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Simon Lee, manager of IT innovation for the LCBO, has been working with Communitech in Kitchener, Ont., to explore fresh ideas to make the retailer’s operations and customer services better.J.P. Moczulski

As manager of information technology innovation for the Liquor Control Board of Ontario, Simon Lee's job is to identify fresh ideas to boost operational efficiency and the customer experience at the provincial alcohol retailer.

One tool at his disposal is his work at LCBO Next, the agency's innovation lab that is teaming up with young entrepreneurs at Communitech, a Waterloo, Ont.-based technology startup organization, on ideas for the LCBO to thrive in a volatile retail environment.

But Mr. Lee has another asset on his side: a specialty business degree program from Smith School of Business at Queen's University in Kingston that lets him study while he works. The master of management in innovation and entrepreneurship is a 12-month program that combines in-class and online learning aimed at those who want to start their own business or, in Mr. Lee's case, to pursue entrepreneurial ideas within an organization.

"We learn a lot in this program about intrapreneurship and how to manage innovation within the organization," says Mr. Lee, who expects to graduate with his degree in September.

He says what he values about his studies is the course content, with a strong emphasis on innovation design, as well as networking opportunities with school faculty and classmates, who come from different sectors of business but share similar ambitions to harness the power of technology to deliver people-friendly services.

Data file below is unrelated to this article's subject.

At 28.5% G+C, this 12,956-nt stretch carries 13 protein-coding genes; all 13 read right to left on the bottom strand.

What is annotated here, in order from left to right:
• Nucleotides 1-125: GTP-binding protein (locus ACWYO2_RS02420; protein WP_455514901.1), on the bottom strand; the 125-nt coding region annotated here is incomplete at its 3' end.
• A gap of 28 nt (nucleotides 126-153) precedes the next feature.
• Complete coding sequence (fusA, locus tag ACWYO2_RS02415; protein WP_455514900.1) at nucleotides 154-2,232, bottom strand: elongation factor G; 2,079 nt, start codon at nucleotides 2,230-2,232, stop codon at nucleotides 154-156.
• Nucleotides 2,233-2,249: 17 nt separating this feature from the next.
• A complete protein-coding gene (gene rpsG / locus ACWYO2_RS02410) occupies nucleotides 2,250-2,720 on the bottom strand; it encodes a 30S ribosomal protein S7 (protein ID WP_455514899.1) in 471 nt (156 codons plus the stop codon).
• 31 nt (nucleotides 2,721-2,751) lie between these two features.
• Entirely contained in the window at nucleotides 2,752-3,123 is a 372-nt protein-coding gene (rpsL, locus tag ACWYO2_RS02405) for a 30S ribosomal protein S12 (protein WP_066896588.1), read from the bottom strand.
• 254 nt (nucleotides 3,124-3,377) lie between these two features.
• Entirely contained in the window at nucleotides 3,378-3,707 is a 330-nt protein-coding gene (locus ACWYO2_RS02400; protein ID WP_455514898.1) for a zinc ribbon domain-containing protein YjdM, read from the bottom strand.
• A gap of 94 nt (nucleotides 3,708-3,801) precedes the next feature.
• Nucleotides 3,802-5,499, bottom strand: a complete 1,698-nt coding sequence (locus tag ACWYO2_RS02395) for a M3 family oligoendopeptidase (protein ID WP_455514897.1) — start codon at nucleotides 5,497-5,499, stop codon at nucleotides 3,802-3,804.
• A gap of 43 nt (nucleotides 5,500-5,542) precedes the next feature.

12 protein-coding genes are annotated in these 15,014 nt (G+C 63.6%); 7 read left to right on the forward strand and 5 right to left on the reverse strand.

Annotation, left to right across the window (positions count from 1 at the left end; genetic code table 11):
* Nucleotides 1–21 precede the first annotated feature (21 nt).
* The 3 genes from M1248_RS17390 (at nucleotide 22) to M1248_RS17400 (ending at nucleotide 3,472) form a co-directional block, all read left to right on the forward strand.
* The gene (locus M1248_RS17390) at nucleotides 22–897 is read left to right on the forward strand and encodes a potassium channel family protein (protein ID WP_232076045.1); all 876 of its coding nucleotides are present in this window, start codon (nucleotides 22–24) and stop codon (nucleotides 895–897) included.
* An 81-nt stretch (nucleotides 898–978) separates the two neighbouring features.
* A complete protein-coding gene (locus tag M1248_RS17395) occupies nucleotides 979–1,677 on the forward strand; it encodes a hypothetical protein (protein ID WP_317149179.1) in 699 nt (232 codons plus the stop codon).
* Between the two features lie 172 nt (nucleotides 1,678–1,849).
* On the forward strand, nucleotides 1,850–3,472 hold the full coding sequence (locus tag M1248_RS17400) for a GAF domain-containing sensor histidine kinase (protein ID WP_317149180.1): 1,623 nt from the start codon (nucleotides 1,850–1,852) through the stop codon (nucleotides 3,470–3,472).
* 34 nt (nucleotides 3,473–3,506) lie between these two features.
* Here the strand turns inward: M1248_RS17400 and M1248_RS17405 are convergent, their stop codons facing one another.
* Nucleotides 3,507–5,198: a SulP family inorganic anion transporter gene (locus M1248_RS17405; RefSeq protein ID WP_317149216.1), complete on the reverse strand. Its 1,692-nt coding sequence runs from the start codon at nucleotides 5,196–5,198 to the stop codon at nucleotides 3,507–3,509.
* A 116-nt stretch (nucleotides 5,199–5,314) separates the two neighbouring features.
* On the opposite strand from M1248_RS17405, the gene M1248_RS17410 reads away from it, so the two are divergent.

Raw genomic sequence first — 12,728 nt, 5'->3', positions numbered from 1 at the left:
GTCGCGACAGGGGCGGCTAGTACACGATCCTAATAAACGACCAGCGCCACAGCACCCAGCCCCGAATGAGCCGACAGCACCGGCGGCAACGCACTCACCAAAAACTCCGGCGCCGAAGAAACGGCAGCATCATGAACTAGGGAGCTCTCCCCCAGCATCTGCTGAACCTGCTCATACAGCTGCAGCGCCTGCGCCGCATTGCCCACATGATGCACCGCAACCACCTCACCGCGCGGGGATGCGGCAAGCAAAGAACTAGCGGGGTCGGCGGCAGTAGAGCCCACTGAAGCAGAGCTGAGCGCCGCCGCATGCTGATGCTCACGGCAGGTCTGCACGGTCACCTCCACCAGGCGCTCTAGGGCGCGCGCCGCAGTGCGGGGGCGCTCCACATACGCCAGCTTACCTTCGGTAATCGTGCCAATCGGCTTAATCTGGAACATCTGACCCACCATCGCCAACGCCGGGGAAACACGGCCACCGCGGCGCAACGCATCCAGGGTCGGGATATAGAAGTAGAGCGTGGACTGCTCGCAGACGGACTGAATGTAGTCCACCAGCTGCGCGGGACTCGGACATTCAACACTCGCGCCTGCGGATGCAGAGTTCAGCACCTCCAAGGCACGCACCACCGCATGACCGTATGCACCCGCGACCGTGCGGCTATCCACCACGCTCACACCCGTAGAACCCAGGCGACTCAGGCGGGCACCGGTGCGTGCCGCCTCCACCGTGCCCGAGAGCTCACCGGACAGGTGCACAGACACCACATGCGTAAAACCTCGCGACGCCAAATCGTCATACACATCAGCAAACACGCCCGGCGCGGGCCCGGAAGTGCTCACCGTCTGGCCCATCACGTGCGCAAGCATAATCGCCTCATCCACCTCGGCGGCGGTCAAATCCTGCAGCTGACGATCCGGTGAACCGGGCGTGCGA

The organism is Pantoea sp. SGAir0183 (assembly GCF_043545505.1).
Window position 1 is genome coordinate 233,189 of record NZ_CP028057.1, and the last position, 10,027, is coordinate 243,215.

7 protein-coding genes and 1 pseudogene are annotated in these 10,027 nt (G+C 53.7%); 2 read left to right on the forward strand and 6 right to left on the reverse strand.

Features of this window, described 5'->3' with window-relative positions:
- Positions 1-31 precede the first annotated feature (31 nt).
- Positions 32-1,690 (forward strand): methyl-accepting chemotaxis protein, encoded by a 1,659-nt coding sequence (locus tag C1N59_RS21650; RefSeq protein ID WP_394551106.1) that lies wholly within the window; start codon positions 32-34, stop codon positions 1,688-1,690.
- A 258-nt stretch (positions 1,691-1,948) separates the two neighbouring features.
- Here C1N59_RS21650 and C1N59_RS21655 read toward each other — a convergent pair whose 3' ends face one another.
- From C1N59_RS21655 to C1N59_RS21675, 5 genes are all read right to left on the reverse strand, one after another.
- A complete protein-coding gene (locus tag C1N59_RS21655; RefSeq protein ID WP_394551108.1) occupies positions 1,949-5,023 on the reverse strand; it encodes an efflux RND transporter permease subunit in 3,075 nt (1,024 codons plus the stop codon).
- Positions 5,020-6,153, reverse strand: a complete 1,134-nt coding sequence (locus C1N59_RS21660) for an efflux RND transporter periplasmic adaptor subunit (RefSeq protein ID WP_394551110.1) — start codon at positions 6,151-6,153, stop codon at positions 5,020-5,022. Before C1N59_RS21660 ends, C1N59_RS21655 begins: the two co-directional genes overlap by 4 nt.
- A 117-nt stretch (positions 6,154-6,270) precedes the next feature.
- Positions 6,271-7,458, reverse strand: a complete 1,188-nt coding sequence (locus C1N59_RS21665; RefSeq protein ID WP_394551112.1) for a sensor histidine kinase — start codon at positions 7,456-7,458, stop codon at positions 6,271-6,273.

"One of the problems with traditional IT thinking is that people innovate just with technology," says Mr. Lee, who joined LCBO 10 years ago and took up his current position in 2016. "One of the things I have learned most is that technology itself will not proceed without tying it back in with the people … how to put the human touch into it and differentiate yourself."

Mr. Lee's participation in the master program benefits LCBO, says Michael Eubanks, senior vice-president and chief information officer, because he is "exposed to the classroom environment where you have got a number of other innovators and entrepreneurs and people from other sectors who are trying to change things and make them more efficient and productive. He brings that back to our head office."

Mr. Eubanks also sees value in specialty master programs that, as at Smith, give students and industry early exposure to each other through the course.

"In general there is a talent war and this is absolutely one vehicle we want to use to fight that war," he says. "Our lab in Waterloo is another way we are trying to fight this talent war."

As for Mr. Lee, he hopes to leverage his pending degree to fulfill the ambitions of his day job: "My goal is to make the LCBO Next innovation lab one of the top corporate innovation labs in Ontario."

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